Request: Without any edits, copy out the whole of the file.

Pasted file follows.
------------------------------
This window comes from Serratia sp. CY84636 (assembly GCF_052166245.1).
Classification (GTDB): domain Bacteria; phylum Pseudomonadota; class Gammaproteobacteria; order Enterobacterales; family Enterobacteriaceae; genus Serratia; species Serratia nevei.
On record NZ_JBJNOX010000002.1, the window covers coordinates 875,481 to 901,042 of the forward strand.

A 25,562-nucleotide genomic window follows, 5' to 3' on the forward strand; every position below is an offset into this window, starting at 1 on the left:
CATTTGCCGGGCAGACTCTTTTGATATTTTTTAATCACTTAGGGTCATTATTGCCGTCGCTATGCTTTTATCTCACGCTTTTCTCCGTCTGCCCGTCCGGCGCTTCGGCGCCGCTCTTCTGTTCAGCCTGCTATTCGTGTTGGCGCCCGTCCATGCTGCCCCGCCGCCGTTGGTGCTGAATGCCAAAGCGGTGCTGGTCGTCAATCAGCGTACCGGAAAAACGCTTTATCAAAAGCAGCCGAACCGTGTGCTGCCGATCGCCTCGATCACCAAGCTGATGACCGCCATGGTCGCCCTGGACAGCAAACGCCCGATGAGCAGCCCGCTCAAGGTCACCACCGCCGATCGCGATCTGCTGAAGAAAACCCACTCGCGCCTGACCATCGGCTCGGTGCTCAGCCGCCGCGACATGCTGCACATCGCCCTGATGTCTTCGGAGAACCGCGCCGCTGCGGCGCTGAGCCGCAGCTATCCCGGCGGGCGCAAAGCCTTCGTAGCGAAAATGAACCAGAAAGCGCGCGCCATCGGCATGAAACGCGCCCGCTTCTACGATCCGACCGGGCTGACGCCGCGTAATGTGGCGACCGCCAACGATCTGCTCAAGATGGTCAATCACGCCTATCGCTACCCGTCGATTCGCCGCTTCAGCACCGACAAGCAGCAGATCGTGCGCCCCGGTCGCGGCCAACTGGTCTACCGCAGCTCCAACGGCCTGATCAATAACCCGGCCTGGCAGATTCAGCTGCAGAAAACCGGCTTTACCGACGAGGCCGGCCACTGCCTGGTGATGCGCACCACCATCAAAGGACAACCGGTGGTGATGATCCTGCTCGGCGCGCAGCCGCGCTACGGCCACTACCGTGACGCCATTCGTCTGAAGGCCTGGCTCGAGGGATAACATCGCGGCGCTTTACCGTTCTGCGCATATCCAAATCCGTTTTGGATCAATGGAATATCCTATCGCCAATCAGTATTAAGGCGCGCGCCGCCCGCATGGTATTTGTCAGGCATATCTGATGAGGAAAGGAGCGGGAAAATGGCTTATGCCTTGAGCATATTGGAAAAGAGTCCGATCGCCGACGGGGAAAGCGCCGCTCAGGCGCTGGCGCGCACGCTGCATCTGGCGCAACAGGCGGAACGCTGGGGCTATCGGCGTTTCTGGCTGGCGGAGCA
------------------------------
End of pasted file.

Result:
This window comes from Serratia sp. CY84636 (assembly GCF_052166245.1).
Classification (GTDB): domain Bacteria; phylum Pseudomonadota; class Gammaproteobacteria; order Enterobacterales; family Enterobacteriaceae; genus Serratia; species Serratia nevei.
On record NZ_JBJNOX010000002.1, the window covers coordinates 875,481 to 901,042 of the forward strand.

A 25,562-nucleotide genomic window follows, 5' to 3' on the forward strand; every position below is an offset into this window, starting at 1 on the left:
CATTTGCCGGGCAGACTCTTTTGATATTTTTTAATCACTTAGGGTCATTATTGCCGTCGCTATGCTTTTATCTCACGCTTTTCTCCGTCTGCCCGTCCGGCGCTTCGGCGCCGCTCTTCTGTTCAGCCTGCTATTCGTGTTGGCGCCCGTCCATGCTGCCCCGCCGCCGTTGGTGCTGAATGCCAAAGCGGTGCTGGTCGTCAATCAGCGTACCGGAAAAACGCTTTATCAAAAGCAGCCGAACCGTGTGCTGCCGATCGCCTCGATCACCAAGCTGATGACCGCCATGGTCGCCCTGGACAGCAAACGCCCGATGAGCAGCCCGCTCAAGGTCACCACCGCCGATCGCGATCTGCTGAAGAAAACCCACTCGCGCCTGACCATCGGCTCGGTGCTCAGCCGCCGCGACATGCTGCACATCGCCCTGATGTCTTCGGAGAACCGCGCCGCTGCGGCGCTGAGCCGCAGCTATCCCGGCGGGCGCAAAGCCTTCGTAGCGAAAATGAACCAGAAAGCGCGCGCCATCGGCATGAAACGCGCCCGCTTCTACGATCCGACCGGGCTGACGCCGCGTAATGTGGCGACCGCCAACGATCTGCTCAAGATGGTCAATCACGCCTATCGCTACCCGTCGATTCGCCGCTTCAGCACCGACAAGCAGCAGATCGTGCGCCCCGGTCGCGGCCAACTGGTCTACCGCAGCTCCAACGGCCTGATCAATAACCCGGCCTGGCAGATTCAGCTGCAGAAAACCGGCTTTACCGACGAGGCCGGCCACTGCCTGGTGATGCGCACCACCATCAAAGGACAACCGGTGGTGATGATCCTGCTCGGCGCGCAGCCGCGCTACGGCCACTACCGTGACGCCATTCGTCTGAAGGCCTGGCTCGAGGGATAACATCGCGGCGCTTTACCGTTCTGCGCATATCCAAATCCGTTTTGGATCAATGGAATATCCTATCGCCAATCAGTATTAAGGCGCGCGCCGCCCGCATGGTATTTGTCAGGCATATCTGATGAGGAAAGGAGCGGGAAAATGGCTTATGCCTTGAGCATATTGGAAAAGAGTCCGATCGCCGACGGGGAAAGCGCCGCTCAGGCGCTGGCGCGCACGCTGCATCTGGCGCAACAGGCGGAACGCTGGGGCTATCGGCGTTTCTGGCTGGCGGAGCA